We spent another hour or so swimming at this level of Calunggad Waterfall in Pamplona before packing up and heading home. We decided to take a “shortcut” back up the mountain, which ended up being just as long and twice as steep. The view as we climbed was really beautiful, but it was hard to enjoy while we were dying. Once we made it to this little house, we thought we were almost at the top so we downed the rest of our water, but it turns out we were only half way. If you don’t have the energy/water supply, we suggest going home the same way you arrived.
Calunggad Waterfall in Pamplona exceeded our expectations and will always be one of our favourite waterfalls of the many we’ve visited in Negros Oriental. Make sure you save this article to your Pinterest so you can always come back to it when you’re feeling up to the adventure!
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WHERE TO STAY NEAR DUMAGUETE
Most people who visit Negros Oriental are told to stay in Dumaguete, but what they really mean by that is stay around Dumaguete. True, Dumaguete City has plenty of tourist inns and budget hotels, but it’s the surrounding towns of Dauin and Zamboanguita that offer the best spots to stay. There’s not a whole lot to do in the city itself, so when you stay in the nearby municipalities there’s plenty of nature to explore whilst still being nice and close to Dumaguete City. Check out our top picks for accommodation near Dumaguete City.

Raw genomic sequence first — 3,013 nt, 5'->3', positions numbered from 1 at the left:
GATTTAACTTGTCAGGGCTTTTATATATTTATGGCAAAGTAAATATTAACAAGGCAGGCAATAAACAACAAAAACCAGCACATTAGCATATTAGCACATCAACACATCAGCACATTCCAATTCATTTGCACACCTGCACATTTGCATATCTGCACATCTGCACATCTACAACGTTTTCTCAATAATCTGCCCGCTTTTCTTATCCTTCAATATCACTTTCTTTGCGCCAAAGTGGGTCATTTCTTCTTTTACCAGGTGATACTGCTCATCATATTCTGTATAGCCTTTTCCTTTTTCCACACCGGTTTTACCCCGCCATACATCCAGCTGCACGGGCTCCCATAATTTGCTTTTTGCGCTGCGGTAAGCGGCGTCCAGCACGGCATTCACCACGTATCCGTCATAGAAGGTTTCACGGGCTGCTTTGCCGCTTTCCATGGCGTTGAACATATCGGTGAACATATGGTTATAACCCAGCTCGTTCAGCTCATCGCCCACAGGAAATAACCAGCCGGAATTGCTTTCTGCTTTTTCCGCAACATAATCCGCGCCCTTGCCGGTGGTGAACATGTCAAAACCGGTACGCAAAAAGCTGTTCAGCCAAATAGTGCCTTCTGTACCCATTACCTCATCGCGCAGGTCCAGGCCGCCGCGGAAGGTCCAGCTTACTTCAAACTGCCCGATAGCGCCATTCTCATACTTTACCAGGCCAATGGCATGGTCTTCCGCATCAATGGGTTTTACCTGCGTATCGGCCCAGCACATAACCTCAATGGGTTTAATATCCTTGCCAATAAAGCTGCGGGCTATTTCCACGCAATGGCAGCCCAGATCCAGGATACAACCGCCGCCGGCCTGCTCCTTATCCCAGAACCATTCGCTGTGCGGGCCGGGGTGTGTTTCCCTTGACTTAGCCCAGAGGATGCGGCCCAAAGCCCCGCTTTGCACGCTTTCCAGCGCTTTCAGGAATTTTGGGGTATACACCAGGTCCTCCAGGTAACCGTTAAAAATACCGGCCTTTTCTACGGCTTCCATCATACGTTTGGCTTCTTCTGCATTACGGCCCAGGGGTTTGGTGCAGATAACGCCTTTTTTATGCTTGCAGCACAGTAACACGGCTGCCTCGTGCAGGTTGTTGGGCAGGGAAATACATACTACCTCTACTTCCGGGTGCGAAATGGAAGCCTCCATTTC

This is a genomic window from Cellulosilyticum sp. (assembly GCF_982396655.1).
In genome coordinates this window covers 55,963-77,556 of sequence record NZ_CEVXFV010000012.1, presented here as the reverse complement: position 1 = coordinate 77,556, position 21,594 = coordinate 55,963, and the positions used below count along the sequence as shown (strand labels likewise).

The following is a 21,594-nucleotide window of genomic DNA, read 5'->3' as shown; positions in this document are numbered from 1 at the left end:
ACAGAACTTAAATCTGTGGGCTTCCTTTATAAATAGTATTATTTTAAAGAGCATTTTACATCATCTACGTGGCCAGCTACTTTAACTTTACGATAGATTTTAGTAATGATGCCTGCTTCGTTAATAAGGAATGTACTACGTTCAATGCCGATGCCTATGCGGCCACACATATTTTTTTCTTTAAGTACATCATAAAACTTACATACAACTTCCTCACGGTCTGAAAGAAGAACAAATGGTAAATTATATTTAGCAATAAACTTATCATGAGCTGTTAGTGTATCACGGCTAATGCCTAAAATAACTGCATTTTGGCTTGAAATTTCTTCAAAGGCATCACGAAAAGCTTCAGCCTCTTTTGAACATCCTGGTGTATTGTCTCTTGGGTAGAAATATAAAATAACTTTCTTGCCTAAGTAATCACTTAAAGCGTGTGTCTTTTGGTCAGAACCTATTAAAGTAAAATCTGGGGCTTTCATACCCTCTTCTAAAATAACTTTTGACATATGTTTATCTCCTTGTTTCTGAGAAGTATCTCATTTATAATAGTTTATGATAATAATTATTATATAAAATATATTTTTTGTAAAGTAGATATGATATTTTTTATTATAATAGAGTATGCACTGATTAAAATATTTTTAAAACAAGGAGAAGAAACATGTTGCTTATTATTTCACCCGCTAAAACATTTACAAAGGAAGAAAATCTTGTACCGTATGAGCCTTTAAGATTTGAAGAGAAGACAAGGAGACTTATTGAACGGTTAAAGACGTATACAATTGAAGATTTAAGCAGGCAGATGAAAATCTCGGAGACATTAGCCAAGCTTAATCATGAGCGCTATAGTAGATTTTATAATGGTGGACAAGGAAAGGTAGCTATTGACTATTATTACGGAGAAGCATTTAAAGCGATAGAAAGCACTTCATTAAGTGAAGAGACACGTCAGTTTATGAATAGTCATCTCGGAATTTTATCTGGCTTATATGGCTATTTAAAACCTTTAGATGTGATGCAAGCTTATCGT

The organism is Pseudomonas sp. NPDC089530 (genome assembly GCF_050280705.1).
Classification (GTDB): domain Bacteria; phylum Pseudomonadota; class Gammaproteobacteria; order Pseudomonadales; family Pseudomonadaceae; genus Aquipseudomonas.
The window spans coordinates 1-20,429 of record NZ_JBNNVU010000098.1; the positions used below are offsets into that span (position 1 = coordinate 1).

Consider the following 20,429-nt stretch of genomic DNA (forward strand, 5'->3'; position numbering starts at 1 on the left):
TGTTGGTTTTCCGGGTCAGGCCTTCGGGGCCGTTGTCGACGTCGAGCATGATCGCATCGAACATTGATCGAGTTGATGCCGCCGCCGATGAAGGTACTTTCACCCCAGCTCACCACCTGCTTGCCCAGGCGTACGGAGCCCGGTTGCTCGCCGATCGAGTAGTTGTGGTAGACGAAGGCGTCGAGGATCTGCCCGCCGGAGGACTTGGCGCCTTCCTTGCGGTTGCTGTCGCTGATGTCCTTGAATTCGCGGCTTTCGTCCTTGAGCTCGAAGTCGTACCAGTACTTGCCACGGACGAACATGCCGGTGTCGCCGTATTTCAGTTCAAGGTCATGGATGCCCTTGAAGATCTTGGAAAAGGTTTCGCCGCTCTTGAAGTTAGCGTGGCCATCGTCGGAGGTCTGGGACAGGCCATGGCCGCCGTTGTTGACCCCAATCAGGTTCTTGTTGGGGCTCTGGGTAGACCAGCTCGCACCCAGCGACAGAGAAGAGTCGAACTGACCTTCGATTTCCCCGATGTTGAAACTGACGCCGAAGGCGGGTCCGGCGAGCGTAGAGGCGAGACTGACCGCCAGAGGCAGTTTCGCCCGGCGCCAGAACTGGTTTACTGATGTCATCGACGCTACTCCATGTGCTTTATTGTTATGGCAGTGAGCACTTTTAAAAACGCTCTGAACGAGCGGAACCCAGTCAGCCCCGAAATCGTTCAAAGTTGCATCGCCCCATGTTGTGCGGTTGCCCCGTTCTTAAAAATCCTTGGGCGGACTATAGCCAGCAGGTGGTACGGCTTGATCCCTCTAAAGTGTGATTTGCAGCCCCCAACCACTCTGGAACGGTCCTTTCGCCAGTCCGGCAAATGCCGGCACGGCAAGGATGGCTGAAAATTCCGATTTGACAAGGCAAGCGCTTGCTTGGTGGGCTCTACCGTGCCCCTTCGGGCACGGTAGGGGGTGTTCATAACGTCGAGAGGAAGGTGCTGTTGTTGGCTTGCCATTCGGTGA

LUXURY: Atmosphere Resorts & Spa, Dauin
Atmosphere Resorts & Spa in Dauin is the resort to stay at if you’ve got a big budget and fancy the finer things in life. Atmosphere has hosted its fair share of local celebrities and deep pocketed divers looking for the best beachfront luxury in Dauin. Read our full review of Atmosphere Resorts & Spa here.
MIDSCALE: Mike’s Dauin Dive Resort, Dauin
If you want to stay by the ocean without breaking the bank, Mike’s Dauin Dive Resort in Dauin is a comfortable midscale accommodation option perfect for diving enthusiasts. If you’ve never dived before, you can get your certification at Mike’s, and divers of all skill sets can enjoy the abundance of macro diving opportunities in and around Dauin.
BUDGET: Bongo Bongo Divers, Dauin
Bongo Bongo Divers is one of the most popular hostels in Dauin for backpackers looking for cheap accommodation in a convenient location. The rooms are simple, without any glitz and glam, but the vibe is fun and welcoming. They have a variety of room styles to choose from, ranging from couples rooms to AC or fan only dorms.
AIRBNB: Villa Amani, Zamboanguita
Villa Amani in Zamboanguita is the perfect holiday home for small families or groups of friends looking for privacy that a traditional resort or hotel can’t offer. The main house sleeps 4 with additional space for 2 in the guest house, or you can book the guest house separately if it’s just the 2 of you and you’re on a budget. The property has a swimming pool, an unbeatable view of Apo Island and kayaks to use whenever you want. Read our full review of Villa Amani here.
MORE NEGROS ORIENTAL GUIDES:
Lake Balinsasayao & Danao Twin Lakes, Sibulan
Casaroro Falls, Valencia
Pulangbato Falls, Valencia
Swimming with Apo Island Turtles, Dauin
Upper Pulangbato Falls, Valencia
Original Casaroro Falls, Valencia
Tottyn Falls, Valencia
Baslay Hot Spring, Dauin
Secret Hot Spring & Waterfall, Dauin